Mbeunkui, F., B. J. Metge, et al. (2007). "Identification of differentially secreted biomarkers using LC-MS/MS in isogenic cell lines representing a progression of breast cancer." J Proteome Res 6(8): 2993-3002.

Merseburger, A. S., J. Hennenlotter, et al. (2005). "Cathepsin D expression in renal cell cancer-clinical implications." Eur Urol 48(3): 519-526.

Miyake, H., I. Hara, et al. (2003). "Prediction of the extent of prostate cancer by the combined use of systematic biopsy and serum level of cathepsin D." Int J Urol 10(4): 196-200.

Nomura, T. and N. Katunuma (2005). "Involvement of cathepsins in the invasion, metastasis and proliferation of cancer cells." J Med Invest 52(1-2): 1-9.

Park, H. D., E. S. Kang, et al. (2012). "Serum CA19-9, cathepsin D, and matrix metalloproteinase-7 as a diagnostic panel for pancreatic ductal adenocarcinoma." Proteomics 12(23-24): 3590-3597.

Perez, E. A. (2008). "Cardiac toxicity of ErbB2-targeted therapies: what do we know?" Clin Breast Cancer 8 Suppl 3: S114-120.

Qi, Y. J., D. G. Ward, et al. (2014). "Proteomic profiling of N-linked glycoproteins identifies ConA-binding procathepsin D as a novel serum biomarker for hepatocellular carcinoma." Proteomics 14(2-3): 186- 195.

Salama, R. H., T. H. Selem, et al. (2013). "Urinary tumor markers could predict survival in bladder carcinoma." Indian J Clin Biochem 28(3): 265-271.

Senter, P. D. (2009). "Potent antibody drug conjugates for cancer therapy." Curr Opin Chem Biol 13(3): 235- 244.

Sloman, A., F. D'Amico, et al. (1996). "Immunohistochemical markers of prolonged survival in small cell carcinoma of the lung. An immunohistochemical study." Arch Pathol Lab Med 120(5): 465-472.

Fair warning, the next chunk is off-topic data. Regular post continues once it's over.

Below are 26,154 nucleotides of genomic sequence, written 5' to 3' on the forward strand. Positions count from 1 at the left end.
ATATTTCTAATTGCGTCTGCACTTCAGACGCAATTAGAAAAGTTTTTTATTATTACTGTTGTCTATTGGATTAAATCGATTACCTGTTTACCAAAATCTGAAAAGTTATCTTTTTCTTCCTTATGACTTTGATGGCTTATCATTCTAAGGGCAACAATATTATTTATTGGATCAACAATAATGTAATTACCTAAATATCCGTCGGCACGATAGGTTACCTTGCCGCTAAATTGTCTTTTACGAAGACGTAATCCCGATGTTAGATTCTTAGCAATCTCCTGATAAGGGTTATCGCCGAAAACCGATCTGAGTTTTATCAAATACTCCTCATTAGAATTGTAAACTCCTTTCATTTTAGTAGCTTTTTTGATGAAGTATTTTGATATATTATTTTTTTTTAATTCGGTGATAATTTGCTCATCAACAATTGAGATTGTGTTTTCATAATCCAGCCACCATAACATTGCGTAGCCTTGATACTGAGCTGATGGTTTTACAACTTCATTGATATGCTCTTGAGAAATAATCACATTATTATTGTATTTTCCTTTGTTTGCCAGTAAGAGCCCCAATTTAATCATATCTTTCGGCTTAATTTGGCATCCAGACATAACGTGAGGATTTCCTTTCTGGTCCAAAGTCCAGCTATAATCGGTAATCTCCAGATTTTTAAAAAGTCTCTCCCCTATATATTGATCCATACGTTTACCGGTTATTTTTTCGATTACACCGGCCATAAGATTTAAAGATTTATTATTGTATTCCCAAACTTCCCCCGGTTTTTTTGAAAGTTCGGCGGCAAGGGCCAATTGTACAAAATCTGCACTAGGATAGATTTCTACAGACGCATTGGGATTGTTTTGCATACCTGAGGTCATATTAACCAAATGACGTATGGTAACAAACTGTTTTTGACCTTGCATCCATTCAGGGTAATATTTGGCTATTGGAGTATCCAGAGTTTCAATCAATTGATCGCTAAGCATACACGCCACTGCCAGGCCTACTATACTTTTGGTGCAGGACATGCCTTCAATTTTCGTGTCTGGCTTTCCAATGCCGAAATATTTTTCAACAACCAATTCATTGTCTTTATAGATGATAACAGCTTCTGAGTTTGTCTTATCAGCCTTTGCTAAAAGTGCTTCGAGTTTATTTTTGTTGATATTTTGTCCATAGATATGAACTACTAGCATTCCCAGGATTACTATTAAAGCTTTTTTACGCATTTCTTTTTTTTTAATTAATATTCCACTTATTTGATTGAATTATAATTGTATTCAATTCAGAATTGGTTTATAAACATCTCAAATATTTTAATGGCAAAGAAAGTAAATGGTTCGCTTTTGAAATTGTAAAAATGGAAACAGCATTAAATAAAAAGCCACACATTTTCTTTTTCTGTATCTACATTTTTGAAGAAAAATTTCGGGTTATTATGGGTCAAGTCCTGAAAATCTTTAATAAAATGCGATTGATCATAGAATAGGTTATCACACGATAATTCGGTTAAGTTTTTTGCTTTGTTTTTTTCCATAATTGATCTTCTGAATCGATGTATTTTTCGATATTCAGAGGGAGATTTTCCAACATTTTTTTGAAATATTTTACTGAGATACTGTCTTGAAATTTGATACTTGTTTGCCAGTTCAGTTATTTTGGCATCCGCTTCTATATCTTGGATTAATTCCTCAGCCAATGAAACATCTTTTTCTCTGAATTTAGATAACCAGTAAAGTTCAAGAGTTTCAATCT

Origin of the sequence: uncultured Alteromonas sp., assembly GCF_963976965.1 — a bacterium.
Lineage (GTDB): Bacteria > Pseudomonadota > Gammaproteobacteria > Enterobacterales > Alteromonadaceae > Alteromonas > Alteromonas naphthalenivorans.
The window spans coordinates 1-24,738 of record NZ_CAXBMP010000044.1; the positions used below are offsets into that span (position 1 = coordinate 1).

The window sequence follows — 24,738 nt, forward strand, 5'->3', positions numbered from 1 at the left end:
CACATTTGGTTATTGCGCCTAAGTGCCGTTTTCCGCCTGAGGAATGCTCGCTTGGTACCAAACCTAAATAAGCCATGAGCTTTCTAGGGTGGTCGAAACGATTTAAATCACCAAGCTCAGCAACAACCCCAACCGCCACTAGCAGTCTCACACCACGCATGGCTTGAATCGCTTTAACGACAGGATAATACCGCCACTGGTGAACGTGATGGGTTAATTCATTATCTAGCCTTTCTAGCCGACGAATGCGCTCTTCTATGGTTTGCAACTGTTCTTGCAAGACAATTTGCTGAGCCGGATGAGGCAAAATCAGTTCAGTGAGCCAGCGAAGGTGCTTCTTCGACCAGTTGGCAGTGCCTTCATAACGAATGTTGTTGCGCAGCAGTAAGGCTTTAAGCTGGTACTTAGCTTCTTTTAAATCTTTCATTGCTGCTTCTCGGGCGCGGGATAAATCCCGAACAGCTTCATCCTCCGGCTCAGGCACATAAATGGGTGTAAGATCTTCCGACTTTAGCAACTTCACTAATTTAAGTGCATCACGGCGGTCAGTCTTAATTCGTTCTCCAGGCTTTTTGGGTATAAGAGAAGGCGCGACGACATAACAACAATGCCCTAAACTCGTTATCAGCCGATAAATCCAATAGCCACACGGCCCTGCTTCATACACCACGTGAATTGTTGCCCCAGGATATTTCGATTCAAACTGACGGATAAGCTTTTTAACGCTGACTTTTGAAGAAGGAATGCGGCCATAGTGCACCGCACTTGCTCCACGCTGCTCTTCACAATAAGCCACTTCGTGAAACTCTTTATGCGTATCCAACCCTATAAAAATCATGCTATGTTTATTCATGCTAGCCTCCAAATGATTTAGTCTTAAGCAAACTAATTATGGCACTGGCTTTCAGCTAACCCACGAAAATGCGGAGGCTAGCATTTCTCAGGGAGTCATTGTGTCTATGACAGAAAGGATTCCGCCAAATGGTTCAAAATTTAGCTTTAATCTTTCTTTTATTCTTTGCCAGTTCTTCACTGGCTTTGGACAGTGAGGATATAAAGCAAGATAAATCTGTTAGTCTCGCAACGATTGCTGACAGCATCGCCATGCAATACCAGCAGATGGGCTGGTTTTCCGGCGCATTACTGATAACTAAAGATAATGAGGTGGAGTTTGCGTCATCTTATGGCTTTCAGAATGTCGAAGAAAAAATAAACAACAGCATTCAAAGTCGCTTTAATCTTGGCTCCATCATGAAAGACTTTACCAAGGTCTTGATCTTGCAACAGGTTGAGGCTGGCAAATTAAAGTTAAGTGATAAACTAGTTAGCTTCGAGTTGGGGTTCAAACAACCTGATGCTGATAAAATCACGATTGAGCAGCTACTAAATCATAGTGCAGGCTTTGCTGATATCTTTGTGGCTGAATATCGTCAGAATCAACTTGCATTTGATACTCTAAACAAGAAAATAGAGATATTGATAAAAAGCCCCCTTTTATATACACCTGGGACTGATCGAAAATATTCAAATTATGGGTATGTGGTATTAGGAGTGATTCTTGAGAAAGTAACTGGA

Trail, P. (2013). "Antibody Drug Conjugates as Cancer Therapeutics." Antibodies 2(1): 113-129.

Tumminello, F. M., G. Leto, et al. (1996). "Cathepsin D, B and L circulating levels as prognostic markers of malignant progression." Anticancer Res 16(4B): 2315-2319.

Vashishta, A., S. S. Ohri, et al. (2009). "Pleiotropic effects of cathepsin D." Endocr Metab Immune Disord Drug Targets 9(4): 385-391.

Vetvicka, V. and M. Fusek (2012). "Procathepsin D as a tumor marker, anti-cancer drug or screening agent." Anticancer Agents Med Chem 12(2): 172-175.

Wang, Z. and X. Zhao (1998). "[Expression and prognostic relation of cathepsin D in non-small cell lung cancer tissues and lymph nodes]." Zhonghua Jie He He Hu Xi Za Zhi 21(3): 164-166.

Wozniak, B., C. Mila-Kierzenkowska, et al. (2008). "The effect of combined therapy on activity of cathepsin D and alpha-l-antitrypsin in the blood serum of women with cervical cancer." Eur J Gynaecol Oncol 29(6): 617-619.

M. Chambon, X. Rebillard, H. Rochefort, J. P. Brouillet, P. Baldet and J. Guiter, T. Maudelonde. Cathepsin D cytosolic assay and immunohistochemical quantification in human prostate tumors, Prostate 24 (1994), 320-325.

R. Makar, A. Mason, J. M. Kittelson and G.T. Bowden, A.E. Cress, R.B. Nagle. Immunohistochemical analysis of cathepsin D in prostate carcinoma, Mod Pathol 7 1994), 747-751.

J.S. Ross, T. Nazeer, H.L. Figge, H.A. Fisher and M.D. Rifkin, Quantitative immunohistochemical determination of cathepsin D levels in prostatic carcinoma biopsies. Correlation with tumor grade, stage, PSA level, and DNA ploidy status, Am J Clin Pathol 104 (1995), 36-41.

Nicotra G l, Castino R, Folio C, Peracchio C, Valente G, Isidoro C. The dilemma: does tissue expression of cathepsin D reflect tumor malignancy? The question: does the assay truly mirror cathepsin D mis- function in the tumor? Cancer Biomark. 2010;7(l):47-64. doi: 10.3233/CBM-2010-0143.

Garcia et al. Characterization of Monoclonal Antibodies to the Estrogen-regulated Mr 52,000 Glycoprotein and Their Use in MCF7 Cells. 1985. Cancer Res

Capony et al. Increased Secretion, Altered Processing, and Glycosylation of Pro-Cathepsin D in Human Mammary Cells. 1989. Cancer Res